Nortel PABX hacked again

Hackers took over the Nortel-based PABX system of software vendor Legrand Software this week, ringing up to AU$1,800 of calls to Algeria in one night. Legrand's Sydney headquarters learned of the attack on Tuesday morning, following a call by telco Optus alerting it of the huge bill rung up overnight.

Hackers took over the Nortel-based PABX system of software vendor Legrand Software this week, ringing up to AU$1,800 of calls to Algeria in one night.

Legrand's Sydney headquarters learned of the attack on Tuesday morning, following a call by telco Optus alerting it of the huge bill rung up overnight. Earl White, sales and channel manager at Legrand, told ZDNet Australia today the hackers exploited a call forwarding feature of Nortel's BCM50 PABX.

"We believe there's a hole in call forwarding in Nortel. If you ring and get someone's voicemail, you can forward your call to someone else," he said.

Oliver Reddaway, application support engineer at Legrand, also criticised the networking equipment maker. He said he believed the Nortel codes for forwarding calls were well known in the hacking community.

"Obviously someone knows what the internal codes are to do this and the voicemail system forwards the calls. It was never made clear to us by the PABX suppliers [Nortel] that this thing could happen," he said.

Legrand's phone system, connected to a digital ISDN line, was setup around a year ago with call forwarding enabled by default. "There is stuff enabled by default that perhaps shouldn't be," said Reddaway. "There is a document out there on the Nortel Web site about this, but certainly we were never made aware of it."

The company declined to name the consultancy that actually installed its phone systems, instead blaming Nortel. "I think it's more incumbent on the suppliers of the product and service to make people aware that there are these weaknesses," Reddaway said.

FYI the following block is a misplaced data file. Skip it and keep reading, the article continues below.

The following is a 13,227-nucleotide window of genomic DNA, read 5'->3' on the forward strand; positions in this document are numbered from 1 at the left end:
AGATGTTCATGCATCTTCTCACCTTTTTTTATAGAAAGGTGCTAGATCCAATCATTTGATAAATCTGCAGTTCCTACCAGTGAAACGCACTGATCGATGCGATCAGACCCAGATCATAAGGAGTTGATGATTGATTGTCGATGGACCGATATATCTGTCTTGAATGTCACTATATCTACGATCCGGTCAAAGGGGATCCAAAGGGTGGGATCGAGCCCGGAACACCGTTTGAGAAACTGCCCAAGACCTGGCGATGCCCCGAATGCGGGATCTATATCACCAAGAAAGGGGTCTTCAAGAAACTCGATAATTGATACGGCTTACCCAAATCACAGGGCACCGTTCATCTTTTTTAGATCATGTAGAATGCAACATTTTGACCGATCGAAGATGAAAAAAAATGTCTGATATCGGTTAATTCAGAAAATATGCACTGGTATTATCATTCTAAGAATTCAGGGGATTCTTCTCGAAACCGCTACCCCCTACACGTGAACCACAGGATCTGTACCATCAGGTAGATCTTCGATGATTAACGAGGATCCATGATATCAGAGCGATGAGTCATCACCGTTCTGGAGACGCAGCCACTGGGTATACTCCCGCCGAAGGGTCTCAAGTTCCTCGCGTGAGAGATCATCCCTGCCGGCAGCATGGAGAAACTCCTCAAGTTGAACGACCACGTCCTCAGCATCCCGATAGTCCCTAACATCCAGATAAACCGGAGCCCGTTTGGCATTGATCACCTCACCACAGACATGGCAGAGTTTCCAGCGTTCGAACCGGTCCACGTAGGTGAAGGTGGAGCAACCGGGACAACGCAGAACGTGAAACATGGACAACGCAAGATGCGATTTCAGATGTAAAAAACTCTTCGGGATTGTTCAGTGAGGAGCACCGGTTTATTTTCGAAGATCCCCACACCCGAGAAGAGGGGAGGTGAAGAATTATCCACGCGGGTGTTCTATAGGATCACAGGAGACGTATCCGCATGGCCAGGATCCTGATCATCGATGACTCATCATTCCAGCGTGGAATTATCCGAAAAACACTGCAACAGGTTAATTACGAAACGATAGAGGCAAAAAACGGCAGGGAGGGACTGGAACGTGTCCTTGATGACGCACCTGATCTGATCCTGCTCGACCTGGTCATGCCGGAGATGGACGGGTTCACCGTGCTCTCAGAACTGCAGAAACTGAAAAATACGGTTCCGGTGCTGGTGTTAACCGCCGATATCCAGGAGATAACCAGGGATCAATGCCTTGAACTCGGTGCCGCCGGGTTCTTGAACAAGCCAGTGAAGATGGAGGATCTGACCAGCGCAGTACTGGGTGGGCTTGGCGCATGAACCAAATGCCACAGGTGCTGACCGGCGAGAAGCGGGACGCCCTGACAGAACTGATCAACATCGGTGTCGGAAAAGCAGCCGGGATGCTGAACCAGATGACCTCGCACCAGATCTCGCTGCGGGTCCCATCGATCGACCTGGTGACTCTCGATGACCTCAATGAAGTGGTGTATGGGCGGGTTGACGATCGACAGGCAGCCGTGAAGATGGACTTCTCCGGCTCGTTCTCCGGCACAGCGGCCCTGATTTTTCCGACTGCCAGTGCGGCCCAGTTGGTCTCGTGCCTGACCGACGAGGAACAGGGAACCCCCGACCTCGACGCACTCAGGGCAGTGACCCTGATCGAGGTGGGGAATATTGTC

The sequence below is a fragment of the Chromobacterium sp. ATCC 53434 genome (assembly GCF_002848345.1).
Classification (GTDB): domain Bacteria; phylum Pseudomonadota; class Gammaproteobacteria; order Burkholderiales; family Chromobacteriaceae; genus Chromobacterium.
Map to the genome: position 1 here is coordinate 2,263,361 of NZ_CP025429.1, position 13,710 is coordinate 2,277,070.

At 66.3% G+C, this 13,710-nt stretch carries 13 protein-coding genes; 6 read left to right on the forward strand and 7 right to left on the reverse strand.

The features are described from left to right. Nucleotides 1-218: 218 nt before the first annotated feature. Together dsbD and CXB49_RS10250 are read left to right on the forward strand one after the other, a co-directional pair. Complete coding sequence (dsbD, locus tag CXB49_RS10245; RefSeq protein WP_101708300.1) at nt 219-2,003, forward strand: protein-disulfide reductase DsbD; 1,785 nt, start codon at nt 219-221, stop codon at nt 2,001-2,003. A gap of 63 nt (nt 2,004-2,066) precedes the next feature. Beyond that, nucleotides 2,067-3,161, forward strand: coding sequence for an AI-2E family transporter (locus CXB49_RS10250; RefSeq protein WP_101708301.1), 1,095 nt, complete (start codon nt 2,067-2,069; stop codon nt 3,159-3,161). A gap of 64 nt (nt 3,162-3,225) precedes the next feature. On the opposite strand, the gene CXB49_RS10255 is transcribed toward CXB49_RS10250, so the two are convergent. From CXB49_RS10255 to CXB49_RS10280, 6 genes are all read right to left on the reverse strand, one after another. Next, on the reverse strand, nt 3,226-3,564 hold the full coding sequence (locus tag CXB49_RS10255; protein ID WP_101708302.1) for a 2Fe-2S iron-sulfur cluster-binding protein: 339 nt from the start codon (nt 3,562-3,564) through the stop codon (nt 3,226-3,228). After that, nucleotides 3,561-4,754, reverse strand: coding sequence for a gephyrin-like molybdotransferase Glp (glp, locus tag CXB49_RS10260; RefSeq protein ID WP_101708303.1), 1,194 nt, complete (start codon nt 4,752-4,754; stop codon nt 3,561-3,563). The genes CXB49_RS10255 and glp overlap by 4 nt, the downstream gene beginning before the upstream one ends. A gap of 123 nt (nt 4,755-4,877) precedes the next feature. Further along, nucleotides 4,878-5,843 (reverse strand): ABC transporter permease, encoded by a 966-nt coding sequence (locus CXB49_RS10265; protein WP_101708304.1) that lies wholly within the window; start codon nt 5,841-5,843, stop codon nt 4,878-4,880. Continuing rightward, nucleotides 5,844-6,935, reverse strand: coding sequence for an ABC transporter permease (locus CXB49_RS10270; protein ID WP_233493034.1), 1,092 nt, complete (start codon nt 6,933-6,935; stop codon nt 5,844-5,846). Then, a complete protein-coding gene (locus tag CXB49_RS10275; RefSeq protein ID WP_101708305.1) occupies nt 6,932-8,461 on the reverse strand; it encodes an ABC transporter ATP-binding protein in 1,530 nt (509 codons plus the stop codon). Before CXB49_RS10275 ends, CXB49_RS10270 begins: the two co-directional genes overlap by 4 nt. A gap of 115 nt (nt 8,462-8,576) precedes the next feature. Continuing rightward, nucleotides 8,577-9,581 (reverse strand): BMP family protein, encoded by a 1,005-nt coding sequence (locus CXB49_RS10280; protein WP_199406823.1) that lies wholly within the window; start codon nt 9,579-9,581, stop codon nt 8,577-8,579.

Legrand has changed its phone access codes and has disabled call forwarding and international outbound calls for the time being.

The company also blamed carriers Optus and Telstra for their inability to stop the calls once discovered. "Optus don't seem to be able to tell us what's happening other than: 'You're going to get huge bills'," Reddaway said. The carrier was yet to provide Legrand with a list of the unauthorised calls.

Reddaway said once Optus informed them of the attacks, they asked the carrier to prevent repeat calls. Optus responded that it was unable to do so as the phone lines are owned by Telstra. Legrand has yet to receive any assistance from either carrier, according to Reddaway.

"It's a bit annoying that Telstra and Optus put this in the too hard basket," he said. Neither Telstra nor Optus were able to comment on the issue by press time.

Nortel said it did not wish to comment on the situation before knowing more detail. However, a spokesperson said the vendor has e-mail bulletins and Web site information devoted to preventing hacking attempts.

The attack on the Nortel PABX is similar to the one perpetrated on a NSW firm in October 2006.

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